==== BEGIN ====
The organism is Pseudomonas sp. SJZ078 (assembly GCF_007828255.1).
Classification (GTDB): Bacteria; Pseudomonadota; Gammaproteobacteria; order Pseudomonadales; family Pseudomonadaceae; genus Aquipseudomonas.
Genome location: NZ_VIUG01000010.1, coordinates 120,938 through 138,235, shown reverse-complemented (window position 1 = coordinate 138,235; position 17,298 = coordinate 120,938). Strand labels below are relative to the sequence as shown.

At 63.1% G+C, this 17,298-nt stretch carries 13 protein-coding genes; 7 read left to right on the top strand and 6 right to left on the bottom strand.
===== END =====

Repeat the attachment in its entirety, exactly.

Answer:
The organism is Pseudomonas sp. SJZ078 (assembly GCF_007828255.1).
Classification (GTDB): Bacteria; Pseudomonadota; Gammaproteobacteria; order Pseudomonadales; family Pseudomonadaceae; genus Aquipseudomonas.
Genome location: NZ_VIUG01000010.1, coordinates 120,938 through 138,235, shown reverse-complemented (window position 1 = coordinate 138,235; position 17,298 = coordinate 120,938). Strand labels below are relative to the sequence as shown.

At 63.1% G+C, this 17,298-nt stretch carries 13 protein-coding genes; 7 read left to right on the top strand and 6 right to left on the bottom strand.